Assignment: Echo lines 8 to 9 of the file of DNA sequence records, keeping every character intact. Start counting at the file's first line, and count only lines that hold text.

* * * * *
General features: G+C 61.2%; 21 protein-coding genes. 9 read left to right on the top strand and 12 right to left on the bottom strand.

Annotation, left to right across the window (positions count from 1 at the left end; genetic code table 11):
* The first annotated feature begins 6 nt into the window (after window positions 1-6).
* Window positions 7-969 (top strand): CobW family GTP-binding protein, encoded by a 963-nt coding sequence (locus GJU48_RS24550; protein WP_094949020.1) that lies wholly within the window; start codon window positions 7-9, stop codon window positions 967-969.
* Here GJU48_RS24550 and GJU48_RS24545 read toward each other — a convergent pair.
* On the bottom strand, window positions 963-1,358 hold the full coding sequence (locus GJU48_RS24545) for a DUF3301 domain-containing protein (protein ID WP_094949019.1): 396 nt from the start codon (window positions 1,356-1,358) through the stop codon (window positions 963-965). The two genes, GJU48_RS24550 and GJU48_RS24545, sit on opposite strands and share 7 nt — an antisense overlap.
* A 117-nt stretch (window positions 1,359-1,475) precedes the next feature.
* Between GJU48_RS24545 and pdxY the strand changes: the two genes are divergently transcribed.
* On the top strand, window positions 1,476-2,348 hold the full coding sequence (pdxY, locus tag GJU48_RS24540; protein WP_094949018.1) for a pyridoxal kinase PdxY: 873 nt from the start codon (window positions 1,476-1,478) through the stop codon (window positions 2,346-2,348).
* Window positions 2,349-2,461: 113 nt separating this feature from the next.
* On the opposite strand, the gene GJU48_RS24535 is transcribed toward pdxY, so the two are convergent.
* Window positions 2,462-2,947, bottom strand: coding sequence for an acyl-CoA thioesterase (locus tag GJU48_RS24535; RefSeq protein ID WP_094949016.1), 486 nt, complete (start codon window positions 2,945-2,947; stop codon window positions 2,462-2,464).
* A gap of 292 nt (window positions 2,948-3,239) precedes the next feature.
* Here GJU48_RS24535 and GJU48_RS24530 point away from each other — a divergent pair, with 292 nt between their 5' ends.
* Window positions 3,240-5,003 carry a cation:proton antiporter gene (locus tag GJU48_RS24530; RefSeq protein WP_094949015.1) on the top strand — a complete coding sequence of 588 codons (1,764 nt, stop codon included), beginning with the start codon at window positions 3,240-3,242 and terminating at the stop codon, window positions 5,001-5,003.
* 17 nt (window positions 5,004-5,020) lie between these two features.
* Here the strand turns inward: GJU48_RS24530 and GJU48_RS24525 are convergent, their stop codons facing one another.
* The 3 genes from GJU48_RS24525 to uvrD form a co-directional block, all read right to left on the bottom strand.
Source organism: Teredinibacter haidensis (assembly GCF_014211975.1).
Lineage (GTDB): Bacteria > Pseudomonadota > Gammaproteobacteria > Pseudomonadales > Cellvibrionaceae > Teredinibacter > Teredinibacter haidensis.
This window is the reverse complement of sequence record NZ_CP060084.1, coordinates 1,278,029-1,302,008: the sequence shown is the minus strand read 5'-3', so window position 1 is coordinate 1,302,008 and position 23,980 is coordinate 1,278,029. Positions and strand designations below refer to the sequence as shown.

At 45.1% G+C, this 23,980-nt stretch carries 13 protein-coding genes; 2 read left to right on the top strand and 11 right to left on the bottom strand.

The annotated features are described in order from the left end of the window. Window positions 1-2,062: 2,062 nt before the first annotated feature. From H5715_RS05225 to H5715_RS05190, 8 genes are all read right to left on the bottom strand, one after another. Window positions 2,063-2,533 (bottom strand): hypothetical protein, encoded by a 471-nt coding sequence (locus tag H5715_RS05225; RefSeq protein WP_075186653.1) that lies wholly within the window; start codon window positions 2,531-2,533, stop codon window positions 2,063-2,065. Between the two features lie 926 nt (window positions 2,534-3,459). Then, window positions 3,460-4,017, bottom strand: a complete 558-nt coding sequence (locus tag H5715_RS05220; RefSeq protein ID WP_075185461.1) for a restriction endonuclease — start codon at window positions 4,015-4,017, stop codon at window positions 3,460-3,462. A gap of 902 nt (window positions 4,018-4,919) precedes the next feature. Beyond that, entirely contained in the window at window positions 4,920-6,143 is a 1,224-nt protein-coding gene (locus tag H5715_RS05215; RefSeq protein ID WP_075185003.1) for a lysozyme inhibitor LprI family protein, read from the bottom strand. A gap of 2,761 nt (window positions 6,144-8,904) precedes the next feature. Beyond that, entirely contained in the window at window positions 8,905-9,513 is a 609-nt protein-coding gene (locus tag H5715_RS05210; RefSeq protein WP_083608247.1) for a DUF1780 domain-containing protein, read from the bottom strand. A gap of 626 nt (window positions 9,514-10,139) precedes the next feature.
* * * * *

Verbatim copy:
* Between GJU48_RS24545 and pdxY the strand changes: the two genes are divergently transcribed.
* On the top strand, window positions 1,476-2,348 hold the full coding sequence (pdxY, locus tag GJU48_RS24540; protein WP_094949018.1) for a pyridoxal kinase PdxY: 873 nt from the start codon (window positions 1,476-1,478) through the stop codon (window positions 2,346-2,348).